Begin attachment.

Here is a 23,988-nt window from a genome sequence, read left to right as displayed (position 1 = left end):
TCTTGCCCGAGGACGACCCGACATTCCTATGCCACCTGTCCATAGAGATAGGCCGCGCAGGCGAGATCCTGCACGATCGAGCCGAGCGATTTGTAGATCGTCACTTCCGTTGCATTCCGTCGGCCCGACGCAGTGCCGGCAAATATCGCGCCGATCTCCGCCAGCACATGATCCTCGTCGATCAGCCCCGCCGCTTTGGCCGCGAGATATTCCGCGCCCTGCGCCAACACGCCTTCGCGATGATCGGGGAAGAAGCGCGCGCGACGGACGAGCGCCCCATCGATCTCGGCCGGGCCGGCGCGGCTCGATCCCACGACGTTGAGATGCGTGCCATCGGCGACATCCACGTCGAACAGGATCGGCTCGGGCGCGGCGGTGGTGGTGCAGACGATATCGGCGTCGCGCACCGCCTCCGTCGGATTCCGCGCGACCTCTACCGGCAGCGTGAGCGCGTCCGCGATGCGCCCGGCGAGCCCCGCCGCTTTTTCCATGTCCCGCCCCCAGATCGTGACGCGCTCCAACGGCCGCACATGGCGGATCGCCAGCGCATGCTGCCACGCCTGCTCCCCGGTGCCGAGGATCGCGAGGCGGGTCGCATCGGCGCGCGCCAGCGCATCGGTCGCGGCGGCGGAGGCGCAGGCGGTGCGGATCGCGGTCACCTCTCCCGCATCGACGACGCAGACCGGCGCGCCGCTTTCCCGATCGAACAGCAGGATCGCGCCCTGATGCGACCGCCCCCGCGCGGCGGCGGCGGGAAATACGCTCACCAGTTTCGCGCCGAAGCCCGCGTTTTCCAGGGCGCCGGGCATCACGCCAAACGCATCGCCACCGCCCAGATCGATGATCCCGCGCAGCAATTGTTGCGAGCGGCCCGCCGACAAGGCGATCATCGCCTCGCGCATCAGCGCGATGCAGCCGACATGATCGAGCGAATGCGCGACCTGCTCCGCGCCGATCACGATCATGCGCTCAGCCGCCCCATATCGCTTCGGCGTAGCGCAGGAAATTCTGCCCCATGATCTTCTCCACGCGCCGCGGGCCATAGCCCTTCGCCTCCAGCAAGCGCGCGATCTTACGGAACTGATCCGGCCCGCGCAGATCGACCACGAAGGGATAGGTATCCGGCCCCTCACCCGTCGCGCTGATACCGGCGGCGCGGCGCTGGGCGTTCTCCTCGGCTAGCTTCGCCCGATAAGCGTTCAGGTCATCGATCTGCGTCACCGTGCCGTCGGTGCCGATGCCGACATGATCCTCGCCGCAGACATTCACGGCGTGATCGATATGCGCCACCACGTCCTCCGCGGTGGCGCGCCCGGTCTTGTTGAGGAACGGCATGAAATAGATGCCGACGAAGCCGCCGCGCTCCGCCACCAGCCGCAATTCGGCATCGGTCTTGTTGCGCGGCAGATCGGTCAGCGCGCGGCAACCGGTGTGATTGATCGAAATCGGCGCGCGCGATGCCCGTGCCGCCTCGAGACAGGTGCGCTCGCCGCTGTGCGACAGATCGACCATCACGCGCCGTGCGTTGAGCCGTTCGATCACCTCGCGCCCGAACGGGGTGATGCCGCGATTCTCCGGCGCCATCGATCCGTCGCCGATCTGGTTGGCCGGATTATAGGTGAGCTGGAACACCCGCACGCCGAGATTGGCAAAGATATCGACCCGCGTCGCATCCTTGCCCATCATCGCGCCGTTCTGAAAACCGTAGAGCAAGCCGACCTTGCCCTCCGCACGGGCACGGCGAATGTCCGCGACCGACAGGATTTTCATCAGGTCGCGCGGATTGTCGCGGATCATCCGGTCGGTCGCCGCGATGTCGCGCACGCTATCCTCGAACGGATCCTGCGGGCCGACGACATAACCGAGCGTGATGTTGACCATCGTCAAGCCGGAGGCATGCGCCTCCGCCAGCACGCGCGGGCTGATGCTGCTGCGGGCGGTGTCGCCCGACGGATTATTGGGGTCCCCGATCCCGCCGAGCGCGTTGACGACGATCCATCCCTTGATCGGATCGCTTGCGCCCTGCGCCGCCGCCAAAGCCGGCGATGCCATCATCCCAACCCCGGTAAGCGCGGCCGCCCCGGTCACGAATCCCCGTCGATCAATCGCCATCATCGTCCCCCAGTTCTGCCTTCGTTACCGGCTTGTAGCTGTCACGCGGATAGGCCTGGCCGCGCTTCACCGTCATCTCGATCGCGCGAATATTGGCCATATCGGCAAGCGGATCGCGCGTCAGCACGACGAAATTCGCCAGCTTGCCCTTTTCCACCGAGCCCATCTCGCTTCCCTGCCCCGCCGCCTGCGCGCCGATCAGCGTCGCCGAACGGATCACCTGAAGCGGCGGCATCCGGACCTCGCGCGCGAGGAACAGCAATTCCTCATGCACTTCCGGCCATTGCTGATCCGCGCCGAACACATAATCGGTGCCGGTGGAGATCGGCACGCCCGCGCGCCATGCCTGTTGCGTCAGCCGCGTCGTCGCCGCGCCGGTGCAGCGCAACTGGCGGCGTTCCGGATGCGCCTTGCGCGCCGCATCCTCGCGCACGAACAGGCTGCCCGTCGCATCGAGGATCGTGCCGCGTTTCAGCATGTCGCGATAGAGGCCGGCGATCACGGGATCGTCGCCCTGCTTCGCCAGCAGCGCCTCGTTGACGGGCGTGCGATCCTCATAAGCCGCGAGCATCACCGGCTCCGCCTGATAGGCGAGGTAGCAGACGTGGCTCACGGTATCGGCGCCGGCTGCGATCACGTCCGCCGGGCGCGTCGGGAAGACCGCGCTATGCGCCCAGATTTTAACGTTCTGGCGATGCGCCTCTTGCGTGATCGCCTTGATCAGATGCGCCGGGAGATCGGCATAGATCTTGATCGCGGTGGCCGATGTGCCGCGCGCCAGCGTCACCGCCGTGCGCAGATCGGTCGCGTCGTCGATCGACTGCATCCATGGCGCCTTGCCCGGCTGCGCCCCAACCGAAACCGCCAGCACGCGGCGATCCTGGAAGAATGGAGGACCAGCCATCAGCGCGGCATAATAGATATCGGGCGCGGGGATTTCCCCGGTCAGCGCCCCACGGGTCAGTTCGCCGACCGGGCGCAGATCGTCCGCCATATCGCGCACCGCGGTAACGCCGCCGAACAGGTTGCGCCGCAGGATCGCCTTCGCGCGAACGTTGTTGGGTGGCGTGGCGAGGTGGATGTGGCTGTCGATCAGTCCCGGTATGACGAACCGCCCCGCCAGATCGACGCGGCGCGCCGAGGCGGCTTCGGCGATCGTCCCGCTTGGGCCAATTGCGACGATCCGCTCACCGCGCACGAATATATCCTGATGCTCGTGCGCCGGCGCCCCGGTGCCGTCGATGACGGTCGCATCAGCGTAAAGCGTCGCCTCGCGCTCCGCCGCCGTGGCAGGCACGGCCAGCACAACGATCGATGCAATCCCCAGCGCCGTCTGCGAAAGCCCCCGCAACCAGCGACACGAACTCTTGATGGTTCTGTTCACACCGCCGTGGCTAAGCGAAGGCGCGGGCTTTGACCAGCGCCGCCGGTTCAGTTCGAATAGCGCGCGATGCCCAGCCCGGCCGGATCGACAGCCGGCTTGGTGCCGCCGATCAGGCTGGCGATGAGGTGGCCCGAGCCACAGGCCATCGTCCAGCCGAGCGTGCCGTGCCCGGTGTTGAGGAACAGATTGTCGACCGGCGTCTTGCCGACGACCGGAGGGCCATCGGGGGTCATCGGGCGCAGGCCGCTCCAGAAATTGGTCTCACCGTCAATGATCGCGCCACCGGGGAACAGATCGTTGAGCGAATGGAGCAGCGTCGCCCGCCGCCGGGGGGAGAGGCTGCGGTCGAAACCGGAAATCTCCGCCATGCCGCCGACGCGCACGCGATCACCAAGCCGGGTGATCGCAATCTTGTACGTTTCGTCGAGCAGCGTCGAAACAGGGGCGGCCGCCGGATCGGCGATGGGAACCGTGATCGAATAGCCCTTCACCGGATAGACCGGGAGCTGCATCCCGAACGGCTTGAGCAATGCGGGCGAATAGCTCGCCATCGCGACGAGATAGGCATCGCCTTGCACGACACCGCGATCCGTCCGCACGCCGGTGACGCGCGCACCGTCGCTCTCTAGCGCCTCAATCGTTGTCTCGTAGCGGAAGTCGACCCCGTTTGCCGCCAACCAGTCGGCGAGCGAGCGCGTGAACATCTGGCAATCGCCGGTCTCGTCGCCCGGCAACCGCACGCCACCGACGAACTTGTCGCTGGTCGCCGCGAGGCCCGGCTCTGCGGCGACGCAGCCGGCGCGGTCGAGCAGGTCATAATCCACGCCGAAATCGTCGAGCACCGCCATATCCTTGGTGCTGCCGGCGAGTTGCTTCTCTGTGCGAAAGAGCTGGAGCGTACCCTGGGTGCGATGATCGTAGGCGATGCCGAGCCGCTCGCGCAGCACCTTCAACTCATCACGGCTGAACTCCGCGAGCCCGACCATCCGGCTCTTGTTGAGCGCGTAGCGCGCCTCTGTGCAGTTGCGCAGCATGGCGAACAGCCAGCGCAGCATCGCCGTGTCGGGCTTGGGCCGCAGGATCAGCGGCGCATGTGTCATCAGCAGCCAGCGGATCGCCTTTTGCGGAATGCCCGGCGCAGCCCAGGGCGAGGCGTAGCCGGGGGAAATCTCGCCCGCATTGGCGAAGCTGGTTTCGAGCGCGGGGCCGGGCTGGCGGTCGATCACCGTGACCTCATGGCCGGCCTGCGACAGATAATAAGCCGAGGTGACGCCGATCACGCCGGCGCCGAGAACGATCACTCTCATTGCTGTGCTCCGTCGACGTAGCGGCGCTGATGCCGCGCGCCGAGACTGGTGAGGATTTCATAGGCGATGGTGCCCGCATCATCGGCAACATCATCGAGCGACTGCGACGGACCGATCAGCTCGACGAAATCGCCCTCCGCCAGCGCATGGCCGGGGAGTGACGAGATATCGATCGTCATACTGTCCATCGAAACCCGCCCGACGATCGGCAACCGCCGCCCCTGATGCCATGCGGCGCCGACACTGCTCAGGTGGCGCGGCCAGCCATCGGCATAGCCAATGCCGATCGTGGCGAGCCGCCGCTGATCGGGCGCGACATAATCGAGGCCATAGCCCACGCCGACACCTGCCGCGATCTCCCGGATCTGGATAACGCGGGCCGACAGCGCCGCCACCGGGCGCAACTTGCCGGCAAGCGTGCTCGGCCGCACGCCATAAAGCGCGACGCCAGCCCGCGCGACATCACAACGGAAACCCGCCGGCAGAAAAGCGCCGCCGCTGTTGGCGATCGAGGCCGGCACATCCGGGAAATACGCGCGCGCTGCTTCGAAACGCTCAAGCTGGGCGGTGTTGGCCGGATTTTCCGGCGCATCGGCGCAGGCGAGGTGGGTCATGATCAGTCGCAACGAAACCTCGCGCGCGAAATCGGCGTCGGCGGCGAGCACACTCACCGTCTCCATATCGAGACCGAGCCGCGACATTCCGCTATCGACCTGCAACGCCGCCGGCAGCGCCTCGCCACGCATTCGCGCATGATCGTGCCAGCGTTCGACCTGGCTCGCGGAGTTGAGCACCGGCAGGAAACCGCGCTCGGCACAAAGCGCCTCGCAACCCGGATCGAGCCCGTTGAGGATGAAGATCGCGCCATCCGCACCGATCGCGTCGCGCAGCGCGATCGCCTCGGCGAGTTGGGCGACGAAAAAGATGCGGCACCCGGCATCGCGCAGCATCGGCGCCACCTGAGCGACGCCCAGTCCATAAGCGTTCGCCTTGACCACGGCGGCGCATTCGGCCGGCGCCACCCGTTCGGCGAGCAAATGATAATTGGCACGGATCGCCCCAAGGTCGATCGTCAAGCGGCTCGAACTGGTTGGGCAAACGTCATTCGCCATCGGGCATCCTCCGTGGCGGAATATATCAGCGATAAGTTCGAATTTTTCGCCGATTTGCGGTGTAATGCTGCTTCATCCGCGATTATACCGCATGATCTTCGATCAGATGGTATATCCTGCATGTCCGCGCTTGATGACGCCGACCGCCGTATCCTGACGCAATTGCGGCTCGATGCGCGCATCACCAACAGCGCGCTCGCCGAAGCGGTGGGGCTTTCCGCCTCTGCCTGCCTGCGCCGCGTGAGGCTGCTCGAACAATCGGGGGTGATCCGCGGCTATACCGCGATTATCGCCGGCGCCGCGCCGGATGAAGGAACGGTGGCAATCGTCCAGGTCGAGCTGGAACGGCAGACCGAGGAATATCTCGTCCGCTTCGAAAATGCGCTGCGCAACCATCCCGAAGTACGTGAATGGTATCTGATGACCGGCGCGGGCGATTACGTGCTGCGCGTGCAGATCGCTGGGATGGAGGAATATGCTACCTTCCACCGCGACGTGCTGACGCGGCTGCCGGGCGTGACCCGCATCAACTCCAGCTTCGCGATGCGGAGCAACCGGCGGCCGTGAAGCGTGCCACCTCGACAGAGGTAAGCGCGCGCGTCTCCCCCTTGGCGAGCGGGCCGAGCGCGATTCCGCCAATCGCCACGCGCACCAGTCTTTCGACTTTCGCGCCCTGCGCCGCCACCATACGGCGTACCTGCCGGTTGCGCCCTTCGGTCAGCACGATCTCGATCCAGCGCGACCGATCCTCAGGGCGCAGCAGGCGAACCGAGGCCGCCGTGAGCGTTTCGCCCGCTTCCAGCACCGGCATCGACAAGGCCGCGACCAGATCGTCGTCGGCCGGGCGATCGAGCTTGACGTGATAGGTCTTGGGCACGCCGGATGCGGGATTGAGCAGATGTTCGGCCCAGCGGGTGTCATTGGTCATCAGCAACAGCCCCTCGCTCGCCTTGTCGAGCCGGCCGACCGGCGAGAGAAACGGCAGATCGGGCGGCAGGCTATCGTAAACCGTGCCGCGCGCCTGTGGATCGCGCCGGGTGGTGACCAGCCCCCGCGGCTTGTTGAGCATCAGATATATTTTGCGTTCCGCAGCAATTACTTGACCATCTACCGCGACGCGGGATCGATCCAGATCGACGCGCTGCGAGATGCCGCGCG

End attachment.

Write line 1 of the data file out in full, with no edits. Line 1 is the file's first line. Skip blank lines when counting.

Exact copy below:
Here is a 23,988-nt window from a genome sequence, read left to right as displayed (position 1 = left end):